259: Christmas is (still) magical

259: Christmas is (still) magical

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I’ve seen a lot of posts about the lost magic of Christmas and how the Christmases we remember are better than the Christmases we have today. Christmas used to be “more magical, more simple,” more of everything we feel we’re lacking right now, and fear we will miss with Christmases of the future.

But were they more simple and magical?

That’s up for debate. Firstly, when looking back to childhood Christmases, we don’t realize half of what was going on. It was magical because you were down in the basement playing with your cousins, you weren’t involved in the argument upstairs about the gravy and you had no idea that Uncle Jerry showed up three sheets to the wind. You didn’t know what was going on behind the scenes. You lose that when you grow up.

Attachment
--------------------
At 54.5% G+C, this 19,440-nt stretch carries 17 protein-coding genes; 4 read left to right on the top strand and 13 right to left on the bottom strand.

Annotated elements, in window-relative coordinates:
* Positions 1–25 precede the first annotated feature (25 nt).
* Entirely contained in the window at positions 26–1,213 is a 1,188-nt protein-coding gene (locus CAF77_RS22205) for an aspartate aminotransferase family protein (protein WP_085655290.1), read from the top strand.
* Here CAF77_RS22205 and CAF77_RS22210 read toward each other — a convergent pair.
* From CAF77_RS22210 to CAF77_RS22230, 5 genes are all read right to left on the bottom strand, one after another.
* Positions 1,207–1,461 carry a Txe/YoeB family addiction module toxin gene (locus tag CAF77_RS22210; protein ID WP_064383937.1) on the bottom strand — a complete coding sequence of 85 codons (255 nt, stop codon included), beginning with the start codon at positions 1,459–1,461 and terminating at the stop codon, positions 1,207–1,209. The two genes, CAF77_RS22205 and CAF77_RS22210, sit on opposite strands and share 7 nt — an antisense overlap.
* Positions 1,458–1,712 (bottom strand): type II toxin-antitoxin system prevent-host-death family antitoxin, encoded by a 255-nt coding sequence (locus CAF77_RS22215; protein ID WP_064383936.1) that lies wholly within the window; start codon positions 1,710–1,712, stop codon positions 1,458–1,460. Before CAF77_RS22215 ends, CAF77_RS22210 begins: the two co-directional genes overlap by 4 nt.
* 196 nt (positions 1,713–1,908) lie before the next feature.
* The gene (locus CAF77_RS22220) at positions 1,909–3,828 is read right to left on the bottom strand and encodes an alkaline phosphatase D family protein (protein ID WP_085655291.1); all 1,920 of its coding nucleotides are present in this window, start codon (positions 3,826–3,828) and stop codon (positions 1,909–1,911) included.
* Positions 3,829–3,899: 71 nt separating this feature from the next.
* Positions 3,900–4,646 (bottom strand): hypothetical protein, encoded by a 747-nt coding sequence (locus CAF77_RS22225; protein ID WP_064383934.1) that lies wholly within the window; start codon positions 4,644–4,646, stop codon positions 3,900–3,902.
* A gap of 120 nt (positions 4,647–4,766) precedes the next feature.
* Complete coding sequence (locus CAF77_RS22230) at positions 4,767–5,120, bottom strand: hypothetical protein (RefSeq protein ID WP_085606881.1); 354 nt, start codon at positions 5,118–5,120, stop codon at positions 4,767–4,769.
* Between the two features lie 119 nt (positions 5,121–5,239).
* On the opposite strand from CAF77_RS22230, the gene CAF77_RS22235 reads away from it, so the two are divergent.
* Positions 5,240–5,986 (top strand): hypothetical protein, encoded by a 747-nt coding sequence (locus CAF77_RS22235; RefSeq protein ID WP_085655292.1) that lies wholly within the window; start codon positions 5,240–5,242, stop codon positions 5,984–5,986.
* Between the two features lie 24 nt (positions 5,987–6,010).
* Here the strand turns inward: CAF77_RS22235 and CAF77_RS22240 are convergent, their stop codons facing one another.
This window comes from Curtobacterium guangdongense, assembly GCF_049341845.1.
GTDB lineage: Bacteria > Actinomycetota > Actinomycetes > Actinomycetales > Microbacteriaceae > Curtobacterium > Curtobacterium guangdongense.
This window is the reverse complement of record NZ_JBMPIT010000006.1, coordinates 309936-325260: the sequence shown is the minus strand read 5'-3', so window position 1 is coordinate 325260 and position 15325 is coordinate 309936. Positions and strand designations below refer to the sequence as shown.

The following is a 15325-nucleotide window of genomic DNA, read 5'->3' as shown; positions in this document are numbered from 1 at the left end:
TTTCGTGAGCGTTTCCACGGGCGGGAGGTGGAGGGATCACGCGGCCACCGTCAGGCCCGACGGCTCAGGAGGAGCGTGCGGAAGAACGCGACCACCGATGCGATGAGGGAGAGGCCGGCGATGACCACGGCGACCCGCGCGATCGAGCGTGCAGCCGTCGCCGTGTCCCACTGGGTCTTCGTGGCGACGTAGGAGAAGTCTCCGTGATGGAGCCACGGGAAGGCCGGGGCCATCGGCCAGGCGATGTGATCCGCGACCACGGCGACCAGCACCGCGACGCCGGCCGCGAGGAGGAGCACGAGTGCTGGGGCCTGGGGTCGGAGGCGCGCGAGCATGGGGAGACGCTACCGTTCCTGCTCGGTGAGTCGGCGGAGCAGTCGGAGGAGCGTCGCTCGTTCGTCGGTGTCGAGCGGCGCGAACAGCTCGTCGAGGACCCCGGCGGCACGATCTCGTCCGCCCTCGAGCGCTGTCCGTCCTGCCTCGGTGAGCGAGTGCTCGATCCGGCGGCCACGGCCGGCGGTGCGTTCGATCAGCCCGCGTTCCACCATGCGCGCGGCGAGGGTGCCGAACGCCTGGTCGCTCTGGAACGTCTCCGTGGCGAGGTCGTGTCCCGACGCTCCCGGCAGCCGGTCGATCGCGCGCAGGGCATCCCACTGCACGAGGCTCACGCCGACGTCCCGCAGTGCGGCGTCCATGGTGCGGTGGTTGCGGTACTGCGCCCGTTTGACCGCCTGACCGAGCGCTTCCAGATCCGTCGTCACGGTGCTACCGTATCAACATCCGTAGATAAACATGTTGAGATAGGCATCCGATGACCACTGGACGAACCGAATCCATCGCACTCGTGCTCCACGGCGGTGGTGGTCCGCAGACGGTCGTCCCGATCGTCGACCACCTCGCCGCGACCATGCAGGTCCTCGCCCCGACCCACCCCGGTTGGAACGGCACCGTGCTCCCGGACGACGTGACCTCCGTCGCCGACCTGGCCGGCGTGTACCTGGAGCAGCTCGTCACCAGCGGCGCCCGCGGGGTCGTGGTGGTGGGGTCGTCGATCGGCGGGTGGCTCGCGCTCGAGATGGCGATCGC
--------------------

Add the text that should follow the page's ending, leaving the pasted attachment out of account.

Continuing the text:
Secondly, even if we’re not looking all the way back to childhood, we tend to fuzz over a lot of “stuff” that was in the background. Time heals all wounds, erases financial issues, and eradicates things that were said. All we know is that 8 years ago, Grandma was still alive and she made the best chocolate cream pie.

While Christmases of the past may not have had the notifications, screens, and other distractions we have today, they still held their own annoyances and difficulties. And those annoyances and difficulties only make sense when compared against the backdrop of the time they’re in. Meaning, if someone from a time we feel was more simple dropped in on our activities this month, some of them might think we are absolutely livin’ the life in the middle of the best Christmas ever, and then point out a whole bunch of past annoyances and difficulties we don’t have to deal with anymore.

That’s the problem with what was versus what is. There are always a few stipulations that we forget exist(ed) to make either reality possible.

Christmas was like… what?

While thinking about all this Christmases of long ago thing, I scrolled along another social media post that showed a Christmas morning in 1920, with two children holding a toy they had just opened near their tree. The comment section was ablaze with conversation about how that picture couldn’t have been real because 1920 was back when folks were dirt poor and anyway, “wasn’t that in the Great Depression?”